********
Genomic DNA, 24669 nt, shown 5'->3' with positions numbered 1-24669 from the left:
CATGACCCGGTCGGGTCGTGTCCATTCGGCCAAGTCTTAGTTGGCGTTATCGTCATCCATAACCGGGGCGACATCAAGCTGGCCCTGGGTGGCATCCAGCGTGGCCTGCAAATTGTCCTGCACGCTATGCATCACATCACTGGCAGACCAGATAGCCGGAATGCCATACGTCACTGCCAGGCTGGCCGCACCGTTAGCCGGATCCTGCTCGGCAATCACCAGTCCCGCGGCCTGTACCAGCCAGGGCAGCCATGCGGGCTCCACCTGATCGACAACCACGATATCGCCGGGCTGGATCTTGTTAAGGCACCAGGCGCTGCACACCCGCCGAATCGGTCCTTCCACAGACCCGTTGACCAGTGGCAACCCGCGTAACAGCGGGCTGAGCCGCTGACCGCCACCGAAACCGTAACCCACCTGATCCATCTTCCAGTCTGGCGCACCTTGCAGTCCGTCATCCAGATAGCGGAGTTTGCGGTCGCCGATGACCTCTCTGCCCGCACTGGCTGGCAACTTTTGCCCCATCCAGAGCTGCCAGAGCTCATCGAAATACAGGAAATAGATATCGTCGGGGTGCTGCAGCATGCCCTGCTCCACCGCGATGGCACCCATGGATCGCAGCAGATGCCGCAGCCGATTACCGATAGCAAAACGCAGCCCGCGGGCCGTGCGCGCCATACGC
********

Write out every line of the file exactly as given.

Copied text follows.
Genomic DNA, 24669 nt, shown 5'->3' with positions numbered 1-24669 from the left:
CATGACCCGGTCGGGTCGTGTCCATTCGGCCAAGTCTTAGTTGGCGTTATCGTCATCCATAACCGGGGCGACATCAAGCTGGCCCTGGGTGGCATCCAGCGTGGCCTGCAAATTGTCCTGCACGCTATGCATCACATCACTGGCAGACCAGATAGCCGGAATGCCATACGTCACTGCCAGGCTGGCCGCACCGTTAGCCGGATCCTGCTCGGCAATCACCAGTCCCGCGGCCTGTACCAGCCAGGGCAGCCATGCGGGCTCCACCTGATCGACAACCACGATATCGCCGGGCTGGATCTTGTTAAGGCACCAGGCGCTGCACACCCGCCGAATCGGTCCTTCCACAGACCCGTTGACCAGTGGCAACCCGCGTAACAGCGGGCTGAGCCGCTGACCGCCACCGAAACCGTAACCCACCTGATCCATCTTCCAGTCTGGCGCACCTTGCAGTCCGTCATCCAGATAGCGGAGTTTGCGGTCGCCGATGACCTCTCTGCCCGCACTGGCTGGCAACTTTTGCCCCATCCAGAGCTGCCAGAGCTCATCGAAATACAGGAAATAGATATCGTCGGGGTGCTGCAGCATGCCCTGCTCCACCGCGATGGCACCCATGGATCGCAGCAGATGCCGCAGCCGATTACCGATAGCAAAACGCAGCCCGCGGGCCGTGCGCGCCATACGC